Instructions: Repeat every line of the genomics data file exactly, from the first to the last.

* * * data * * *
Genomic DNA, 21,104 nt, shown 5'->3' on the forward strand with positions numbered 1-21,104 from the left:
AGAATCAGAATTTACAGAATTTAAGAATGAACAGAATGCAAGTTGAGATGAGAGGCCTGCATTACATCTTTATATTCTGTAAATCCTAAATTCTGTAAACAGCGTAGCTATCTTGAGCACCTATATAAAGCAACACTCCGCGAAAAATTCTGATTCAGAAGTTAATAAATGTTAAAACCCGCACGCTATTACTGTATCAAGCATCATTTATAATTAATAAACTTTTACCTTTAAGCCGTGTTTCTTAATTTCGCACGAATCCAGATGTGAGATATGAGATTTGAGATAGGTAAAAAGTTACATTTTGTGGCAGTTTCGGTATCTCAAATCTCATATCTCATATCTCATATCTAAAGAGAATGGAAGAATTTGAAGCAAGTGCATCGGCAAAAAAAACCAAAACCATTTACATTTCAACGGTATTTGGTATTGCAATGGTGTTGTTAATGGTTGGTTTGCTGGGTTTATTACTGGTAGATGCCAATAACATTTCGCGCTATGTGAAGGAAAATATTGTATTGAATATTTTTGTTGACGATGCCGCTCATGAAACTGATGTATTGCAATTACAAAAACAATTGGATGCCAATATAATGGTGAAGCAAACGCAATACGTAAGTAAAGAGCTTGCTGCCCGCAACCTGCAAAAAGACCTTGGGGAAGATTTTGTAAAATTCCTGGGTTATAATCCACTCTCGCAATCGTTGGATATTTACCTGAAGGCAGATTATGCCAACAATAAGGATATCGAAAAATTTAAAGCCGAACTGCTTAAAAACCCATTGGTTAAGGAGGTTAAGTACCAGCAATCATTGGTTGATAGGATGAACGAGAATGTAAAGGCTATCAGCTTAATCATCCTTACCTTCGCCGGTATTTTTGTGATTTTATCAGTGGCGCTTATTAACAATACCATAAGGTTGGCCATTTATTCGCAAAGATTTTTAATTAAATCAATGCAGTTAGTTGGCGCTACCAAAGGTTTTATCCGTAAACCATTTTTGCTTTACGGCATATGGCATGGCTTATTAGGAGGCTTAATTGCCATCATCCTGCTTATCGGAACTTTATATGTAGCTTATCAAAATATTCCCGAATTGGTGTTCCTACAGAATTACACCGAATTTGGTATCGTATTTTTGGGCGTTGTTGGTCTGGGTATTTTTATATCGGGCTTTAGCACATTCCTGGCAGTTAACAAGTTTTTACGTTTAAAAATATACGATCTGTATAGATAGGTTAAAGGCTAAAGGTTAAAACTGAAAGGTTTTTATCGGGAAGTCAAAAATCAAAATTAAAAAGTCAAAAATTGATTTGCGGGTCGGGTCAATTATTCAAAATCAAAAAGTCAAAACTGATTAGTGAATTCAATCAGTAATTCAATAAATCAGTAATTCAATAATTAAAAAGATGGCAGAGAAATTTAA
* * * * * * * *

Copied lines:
Genomic DNA, 21,104 nt, shown 5'->3' on the forward strand with positions numbered 1-21,104 from the left:
AGAATCAGAATTTACAGAATTTAAGAATGAACAGAATGCAAGTTGAGATGAGAGGCCTGCATTACATCTTTATATTCTGTAAATCCTAAATTCTGTAAACAGCGTAGCTATCTTGAGCACCTATATAAAGCAACACTCCGCGAAAAATTCTGATTCAGAAGTTAATAAATGTTAAAACCCGCACGCTATTACTGTATCAAGCATCATTTATAATTAATAAACTTTTACCTTTAAGCCGTGTTTCTTAATTTCGCACGAATCCAGATGTGAGATATGAGATTTGAGATAGGTAAAAAGTTACATTTTGTGGCAGTTTCGGTATCTCAAATCTCATATCTCATATCTCATATCTAAAGAGAATGGAAGAATTTGAAGCAAGTGCATCGGCAAAAAAAACCAAAACCATTTACATTTCAACGGTATTTGGTATTGCAATGGTGTTGTTAATGGTTGGTTTGCTGGGTTTATTACTGGTAGATGCCAATAACATTTCGCGCTATGTGAAGGAAAATATTGTATTGAATATTTTTGTTGACGATGCCGCTCATGAAACTGATGTATTGCAATTACAAAAACAATTGGATGCCAATATAATGGTGAAGCAAACGCAATACGTAAGTAAAGAGCTTGCTGCCCGCAACCTGCAAAAAGACCTTGGGGAAGATTTTGTAAAATTCCTGGGTTATAATCCACTCTCGCAATCGTTGGATATTTACCTGAAGGCAGATTATGCCAACAATAAGGATATCGAAAAATTTAAAGCCGAACTGCTTAAAAACCCATTGGTTAAGGAGGTTAAGTACCAGCAATCATTGGTTGATAGGATGAACGAGAATGTAAAGGCTATCAGCTTAATCATCCTTACCTTCGCCGGTATTTTTGTGATTTTATCAGTGGCGCTTATTAACAATACCATAAGGTTGGCCATTTATTCGCAAAGATTTTTAATTAAATCAATGCAGTTAGTTGGCGCTACCAAAGGTTTTATCCGTAAACCATTTTTGCTTTACGGCATATGGCATGGCTTATTAGGAGGCTTAATTGCCATCATCCTGCTTATCGGAACTTTATATGTAGCTTATCAAAATATTCCCGAATTGGTGTTCCTACAGAATTACACCGAATTTGGTATCGTATTTTTGGGCGTTGTTGGTCTGGGTATTTTTATATCGGGCTTTAGCACATTCCTGGCAGTTAACAAGTTTTTACGTTTAAAAATATACGATCTGTATAGATAGGTTAAAGGCTAAAGGTTAAAACTGAAAGGTTTTTATCGGGAAGTCAAAAATCAAAATTAAAAAGTCAAAAATTGATTTGCGGGTCGGGTCAATTATTCAAAATCAAAAAGTCAAAACTGATTAGTGAATTCAATCAGTAATTCAATAAATCAGTAATTCAATAATTAAAAAGATGGCAGAGAAATTTAA